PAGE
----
Recently, Microsoft Japan experimented with a four-day workweek. While the concept was widely popular with employees, the results may come as a surprise to anyone who buys into the idea that more time at work is the best way to boost productivity.
Last August, Microsoft Japan carried out a project called the “Work-Life Choice Challenge Summer 2019”. For one month, the tech giant implemented a three-day weekend every week, giving 2,300 employees every Friday off during the month with no reduction in salary and no days taken out of their annual leave. Further, The Mainichi reported that Microsoft Japan also announced that they planned to subsidize employees’ education, or even a family vacation, up to ¥100,000.
“Work a short time, rest well, and learn a lot. It’s necessary to have an environment that allows you to feel your purpose in life and make a greater impact at work,” said Microsoft Japan president and CEO Takuya Hirano. “I want employees to think about and experience how they can achieve the same results, with 20 percent less working time.”
The new workweek model challenged employees and managers to find ways to get more done in less time. Meetings were shortened, cut, or conducted remotely so to eliminate the commute. As reported by the Asian news site, SorelNews24, the trial resulted in an incredible 40 percent increase in productivity.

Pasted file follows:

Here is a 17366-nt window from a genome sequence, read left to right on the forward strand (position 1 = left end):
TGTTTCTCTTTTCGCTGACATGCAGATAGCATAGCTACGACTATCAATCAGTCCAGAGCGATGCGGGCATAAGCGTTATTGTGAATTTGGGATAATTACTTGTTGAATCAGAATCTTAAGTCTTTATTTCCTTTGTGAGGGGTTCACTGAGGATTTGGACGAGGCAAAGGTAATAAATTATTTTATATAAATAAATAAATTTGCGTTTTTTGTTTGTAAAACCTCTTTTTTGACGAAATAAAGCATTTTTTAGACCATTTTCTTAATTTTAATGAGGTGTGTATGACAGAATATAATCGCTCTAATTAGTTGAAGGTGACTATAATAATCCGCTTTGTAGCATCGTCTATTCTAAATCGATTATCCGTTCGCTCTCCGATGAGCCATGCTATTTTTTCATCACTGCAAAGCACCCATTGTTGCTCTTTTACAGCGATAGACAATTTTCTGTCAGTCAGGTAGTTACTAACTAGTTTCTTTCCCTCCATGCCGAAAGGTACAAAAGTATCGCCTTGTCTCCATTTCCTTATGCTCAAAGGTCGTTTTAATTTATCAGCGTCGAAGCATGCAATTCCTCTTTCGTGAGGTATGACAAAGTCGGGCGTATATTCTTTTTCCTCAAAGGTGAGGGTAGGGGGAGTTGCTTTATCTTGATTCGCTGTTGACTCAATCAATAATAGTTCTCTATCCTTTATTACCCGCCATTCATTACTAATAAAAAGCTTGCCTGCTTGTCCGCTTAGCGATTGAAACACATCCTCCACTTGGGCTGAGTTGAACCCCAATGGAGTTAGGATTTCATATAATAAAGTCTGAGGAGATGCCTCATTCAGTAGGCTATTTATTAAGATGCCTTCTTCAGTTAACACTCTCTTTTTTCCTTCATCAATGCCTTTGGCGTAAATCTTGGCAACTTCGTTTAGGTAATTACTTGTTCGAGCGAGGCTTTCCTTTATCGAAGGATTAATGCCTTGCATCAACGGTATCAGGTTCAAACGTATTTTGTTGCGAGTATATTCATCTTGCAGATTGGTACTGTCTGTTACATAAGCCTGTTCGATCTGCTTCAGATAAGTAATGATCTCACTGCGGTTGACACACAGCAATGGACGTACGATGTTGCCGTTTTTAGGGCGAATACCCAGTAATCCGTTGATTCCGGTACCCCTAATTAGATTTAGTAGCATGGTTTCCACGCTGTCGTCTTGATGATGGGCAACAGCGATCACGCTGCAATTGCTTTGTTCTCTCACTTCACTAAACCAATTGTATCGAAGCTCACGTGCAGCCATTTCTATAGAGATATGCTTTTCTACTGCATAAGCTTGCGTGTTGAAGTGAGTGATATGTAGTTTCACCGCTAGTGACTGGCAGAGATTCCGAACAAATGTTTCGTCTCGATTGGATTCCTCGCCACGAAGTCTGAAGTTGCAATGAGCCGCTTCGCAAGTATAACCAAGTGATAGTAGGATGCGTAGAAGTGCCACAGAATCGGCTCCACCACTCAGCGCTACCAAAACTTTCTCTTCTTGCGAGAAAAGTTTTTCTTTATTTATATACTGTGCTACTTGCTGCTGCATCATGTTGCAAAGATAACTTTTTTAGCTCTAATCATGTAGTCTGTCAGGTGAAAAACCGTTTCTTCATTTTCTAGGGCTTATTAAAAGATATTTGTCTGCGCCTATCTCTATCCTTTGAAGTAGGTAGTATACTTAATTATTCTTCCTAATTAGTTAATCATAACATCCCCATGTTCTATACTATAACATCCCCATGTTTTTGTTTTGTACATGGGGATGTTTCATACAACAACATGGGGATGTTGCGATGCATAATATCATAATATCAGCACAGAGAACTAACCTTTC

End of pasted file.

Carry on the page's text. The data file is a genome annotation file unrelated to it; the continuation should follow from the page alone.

Employees didn’t feel as much need to take time off during the trial, which helped improve productivity rates. Microsoft Japan’s workforce took 25 percent less time off than they did before the four-day workweek experiment began.
Other welcomed changes, employees printed almost 60 percent fewer pages and used 23 percent less electricity in the office since it was empty an extra day. Changes that not only saved Microsoft Japan money but are a welcomed benefit for the environment.
It may seem obvious; it’s also worth noting that 91 percent of employees said they liked the four-day workweek at the end of the trial. Microsoft Japan reportedly plans to repeat its 4-day work week experiment next summer, and possibly expand it to other times as well.
Other businesses apparently have found their results compelling enough to give it a try. In the U.S., Shake Shack started testing the idea a year and a half ago. The burger chain shortened managers’ workweeks to four days at some stores and found that recruitment spiked, especially among women.
Shake Shack’s president, Tara Comonte, told NPR the staff loved the perk: “Being able to take their kids to school a day a week, or one day less of having to pay for daycare, for example.”
The company recently expanded its trial to a third of its 164 U.S. stores.